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The Axiom Exergy "Refrigeration Battery" installed at the Los Altos Whole Foods Market. Axiom Exergy

Axiom Exergy Helps Whole Foods Shift 1040 KWh of Electricity to Lower Costs

“Refrigeration Battery” installed at the Los Altos Whole Foods Market as a passive retrofit without modification of the existing refrigeration system.

Whole Foods Market store in Los Altos, California, is the home of the first completed installation of the Axiom Exergy thermal storage Refrigeration Battery. Axiom has successfully demonstrated the viability of its energy storage solution by charging and discharging 1040 kWh of load at the facility for up to 10 hours a day over the course of several months.

Without any changes to staff behavior or daily operations, the pilot demonstrated consistent, daily electricity load-shifting by offsetting electricity used by refrigeration compressors and condensers to off-peak times of day. Additionally, Whole Foods’ facility managers are able to receive real-time information about the system’s performance via Axiom’s integrated cloud monitoring platform, including enterprise-level monitoring and analytics, historical data and real-time KPIs such as kilowatt-hours shifted, peak kilowatts reduced and battery charge level.

“We are proud to be leading our industry by being the first to use such an innovative technology to shift our large refrigeration-based energy loads to off-peak hours,” said Tristam Coffin, director of Sustainability & Facilities at Whole Foods Market. “Whole Foods has a reputation for continuously implementing sustainable solutions that also improve facility operations. This pilot is consistent with these efforts. We are excited to be part of Axiom’s groundbreaking solution.”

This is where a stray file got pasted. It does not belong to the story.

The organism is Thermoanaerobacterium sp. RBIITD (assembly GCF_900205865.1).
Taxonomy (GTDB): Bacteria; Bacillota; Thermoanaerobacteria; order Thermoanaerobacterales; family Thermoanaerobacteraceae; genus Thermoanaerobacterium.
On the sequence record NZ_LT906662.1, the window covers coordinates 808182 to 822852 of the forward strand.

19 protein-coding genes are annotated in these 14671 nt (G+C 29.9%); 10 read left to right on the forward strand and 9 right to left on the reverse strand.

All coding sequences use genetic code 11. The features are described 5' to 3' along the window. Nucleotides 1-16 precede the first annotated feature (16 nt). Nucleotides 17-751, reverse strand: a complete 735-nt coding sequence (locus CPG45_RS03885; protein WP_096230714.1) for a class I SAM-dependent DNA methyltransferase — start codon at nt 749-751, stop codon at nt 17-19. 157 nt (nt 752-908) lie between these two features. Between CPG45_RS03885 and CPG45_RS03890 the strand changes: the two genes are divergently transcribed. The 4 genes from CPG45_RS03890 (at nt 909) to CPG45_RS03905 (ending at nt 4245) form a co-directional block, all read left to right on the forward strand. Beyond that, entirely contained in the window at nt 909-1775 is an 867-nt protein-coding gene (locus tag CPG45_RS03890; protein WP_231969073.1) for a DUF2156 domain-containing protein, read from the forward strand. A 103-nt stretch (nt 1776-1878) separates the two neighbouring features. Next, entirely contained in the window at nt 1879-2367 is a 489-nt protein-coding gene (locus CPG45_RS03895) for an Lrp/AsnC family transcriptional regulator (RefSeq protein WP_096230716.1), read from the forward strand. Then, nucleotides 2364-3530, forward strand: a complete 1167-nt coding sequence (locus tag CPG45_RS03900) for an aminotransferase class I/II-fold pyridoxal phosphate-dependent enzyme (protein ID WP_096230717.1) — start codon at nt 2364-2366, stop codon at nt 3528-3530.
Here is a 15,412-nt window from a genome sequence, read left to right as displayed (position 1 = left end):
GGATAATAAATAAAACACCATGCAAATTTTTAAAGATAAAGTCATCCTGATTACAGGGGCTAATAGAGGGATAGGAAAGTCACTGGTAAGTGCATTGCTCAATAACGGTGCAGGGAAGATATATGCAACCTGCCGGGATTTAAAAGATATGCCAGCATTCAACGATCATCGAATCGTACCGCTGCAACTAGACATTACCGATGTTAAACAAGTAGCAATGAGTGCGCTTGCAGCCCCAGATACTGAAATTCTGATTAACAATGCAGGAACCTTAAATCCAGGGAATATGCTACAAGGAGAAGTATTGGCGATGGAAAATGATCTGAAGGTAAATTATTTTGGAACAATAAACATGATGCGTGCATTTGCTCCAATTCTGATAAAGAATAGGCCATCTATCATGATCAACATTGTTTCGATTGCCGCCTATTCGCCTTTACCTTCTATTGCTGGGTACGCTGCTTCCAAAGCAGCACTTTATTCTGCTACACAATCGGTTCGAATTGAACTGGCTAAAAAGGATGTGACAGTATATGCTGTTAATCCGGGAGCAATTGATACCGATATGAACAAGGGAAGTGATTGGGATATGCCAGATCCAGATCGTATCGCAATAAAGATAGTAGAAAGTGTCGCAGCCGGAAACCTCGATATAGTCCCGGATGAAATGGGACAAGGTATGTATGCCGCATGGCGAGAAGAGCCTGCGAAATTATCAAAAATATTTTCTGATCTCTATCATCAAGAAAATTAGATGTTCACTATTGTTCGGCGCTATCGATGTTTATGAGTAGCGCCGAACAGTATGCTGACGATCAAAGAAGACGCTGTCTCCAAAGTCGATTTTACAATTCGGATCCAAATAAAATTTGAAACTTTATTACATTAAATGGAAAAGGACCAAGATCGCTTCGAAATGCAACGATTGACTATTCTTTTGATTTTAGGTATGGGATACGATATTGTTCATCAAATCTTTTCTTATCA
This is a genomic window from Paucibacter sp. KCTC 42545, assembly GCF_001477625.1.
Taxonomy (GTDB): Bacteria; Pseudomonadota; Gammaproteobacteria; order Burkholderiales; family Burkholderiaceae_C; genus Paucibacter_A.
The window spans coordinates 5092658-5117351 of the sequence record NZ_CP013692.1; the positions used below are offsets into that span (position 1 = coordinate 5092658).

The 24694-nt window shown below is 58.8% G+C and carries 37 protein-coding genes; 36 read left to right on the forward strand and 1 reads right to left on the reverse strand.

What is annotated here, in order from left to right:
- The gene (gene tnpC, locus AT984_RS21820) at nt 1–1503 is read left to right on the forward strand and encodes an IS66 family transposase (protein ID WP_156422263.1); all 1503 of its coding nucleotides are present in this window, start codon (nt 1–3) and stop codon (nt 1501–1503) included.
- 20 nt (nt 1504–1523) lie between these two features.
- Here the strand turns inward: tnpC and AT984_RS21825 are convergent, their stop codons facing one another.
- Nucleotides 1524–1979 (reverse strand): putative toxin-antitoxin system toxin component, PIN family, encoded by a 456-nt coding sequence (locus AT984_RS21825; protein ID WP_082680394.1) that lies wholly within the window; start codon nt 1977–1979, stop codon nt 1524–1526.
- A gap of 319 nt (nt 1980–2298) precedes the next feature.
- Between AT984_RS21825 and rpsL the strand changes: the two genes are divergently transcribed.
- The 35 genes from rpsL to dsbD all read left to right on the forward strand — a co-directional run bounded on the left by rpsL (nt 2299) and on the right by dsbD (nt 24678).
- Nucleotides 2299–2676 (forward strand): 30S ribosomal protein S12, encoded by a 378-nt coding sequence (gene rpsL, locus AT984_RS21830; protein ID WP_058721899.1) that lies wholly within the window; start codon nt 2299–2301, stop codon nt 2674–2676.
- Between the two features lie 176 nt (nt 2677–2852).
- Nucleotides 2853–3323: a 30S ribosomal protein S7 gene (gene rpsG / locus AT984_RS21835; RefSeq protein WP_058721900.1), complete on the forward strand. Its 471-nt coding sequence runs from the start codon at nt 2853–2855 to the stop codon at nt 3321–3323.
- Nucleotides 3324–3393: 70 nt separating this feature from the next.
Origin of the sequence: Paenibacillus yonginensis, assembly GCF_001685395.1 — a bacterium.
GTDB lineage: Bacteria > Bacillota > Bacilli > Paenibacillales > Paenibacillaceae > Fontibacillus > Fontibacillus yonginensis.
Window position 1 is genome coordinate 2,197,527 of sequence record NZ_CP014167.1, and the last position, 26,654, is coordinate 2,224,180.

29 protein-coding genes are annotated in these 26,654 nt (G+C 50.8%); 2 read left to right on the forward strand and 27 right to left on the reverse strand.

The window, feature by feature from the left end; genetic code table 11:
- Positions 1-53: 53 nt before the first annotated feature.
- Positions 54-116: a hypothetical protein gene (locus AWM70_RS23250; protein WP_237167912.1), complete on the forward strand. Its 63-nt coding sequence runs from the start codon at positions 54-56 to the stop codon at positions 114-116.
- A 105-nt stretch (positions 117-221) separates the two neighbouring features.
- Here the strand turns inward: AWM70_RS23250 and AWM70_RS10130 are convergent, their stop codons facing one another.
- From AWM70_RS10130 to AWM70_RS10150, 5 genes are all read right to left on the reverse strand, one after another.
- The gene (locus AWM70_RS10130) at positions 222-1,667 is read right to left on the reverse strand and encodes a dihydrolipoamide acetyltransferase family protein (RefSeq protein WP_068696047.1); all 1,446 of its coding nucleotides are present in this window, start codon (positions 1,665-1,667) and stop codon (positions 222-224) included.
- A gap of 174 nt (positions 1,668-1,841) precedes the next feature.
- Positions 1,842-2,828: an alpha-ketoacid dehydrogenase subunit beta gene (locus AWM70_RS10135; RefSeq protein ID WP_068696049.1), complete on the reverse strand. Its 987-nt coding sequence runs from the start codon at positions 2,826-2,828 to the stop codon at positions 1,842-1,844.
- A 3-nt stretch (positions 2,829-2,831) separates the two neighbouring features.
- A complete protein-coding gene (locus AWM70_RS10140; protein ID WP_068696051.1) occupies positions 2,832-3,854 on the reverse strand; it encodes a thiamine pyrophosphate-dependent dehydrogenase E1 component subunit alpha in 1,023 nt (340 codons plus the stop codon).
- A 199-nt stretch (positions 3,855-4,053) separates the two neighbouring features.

Refrigeration represents up to 55% of an average supermarket’s electricity consumption. Research shows that by shifting electricity demand to off-peak hours, building owners, such as Whole Foods Market, can take advantage of lower nighttime rates to reduce a store’s expensive on-peak electricity demand by up to 40%.

The Refrigeration Battery was installed at the Los Altos Whole Foods Market as a passive retrofit without modification of the existing refrigeration system or reprogramming of controls. The Axiom system integrator was sited in the facility’s mechanical room, adjacent to the compressor racks and the thermal storage tanks were placed in the loading dock area behind the store.

By leveraging the store’s existing refrigeration system, the Refrigeration Battery stores “cooling” at night by freezing tanks of salt water when energy costs are low. Then, when electricity prices peak during the afternoon, the Refrigeration Battery “discharges” like any other battery to provide uninterrupted cooling services.

Axiom offers the Refrigeration Battery to its customers via a savings-as-a-service model, requiring no upfront capital or out of pocket expense for the life of the project; it is considered an energy service and off-balance sheet, enabling supermarket owners to reserve precious capital for revenue-generating investments. The technology has an estimated lifespan of 25 years.

“Given the unique shape of a supermarket’s demand profile, which is relatively flat compared with other commercial buildings, Whole Foods needed a cost-effective energy storage solution capable of providing long-duration load shifting, as opposed to peak shaving typically provided by electrochemical systems,” said Anthony Diamond, co-founder and CTO of Axiom Exergy. “By demonstrating consistent, daily electricity load-shifting, the Whole Foods installation marks an industry-first and game-changer for facilities with large refrigeration-based energy loads.”

This deployment of the first Refrigeration Battery comes of the heels of both Robbins and Diamond being named on the Forbes list of 30 under 30 for energy, WalMart selecting the Refrigeration Battery energy storage solution for installation at a store in Escondido, and the securing a $5 million contract to install thermal batteries as a part of Con Edison’s Neighborhood Program in New York. ♦



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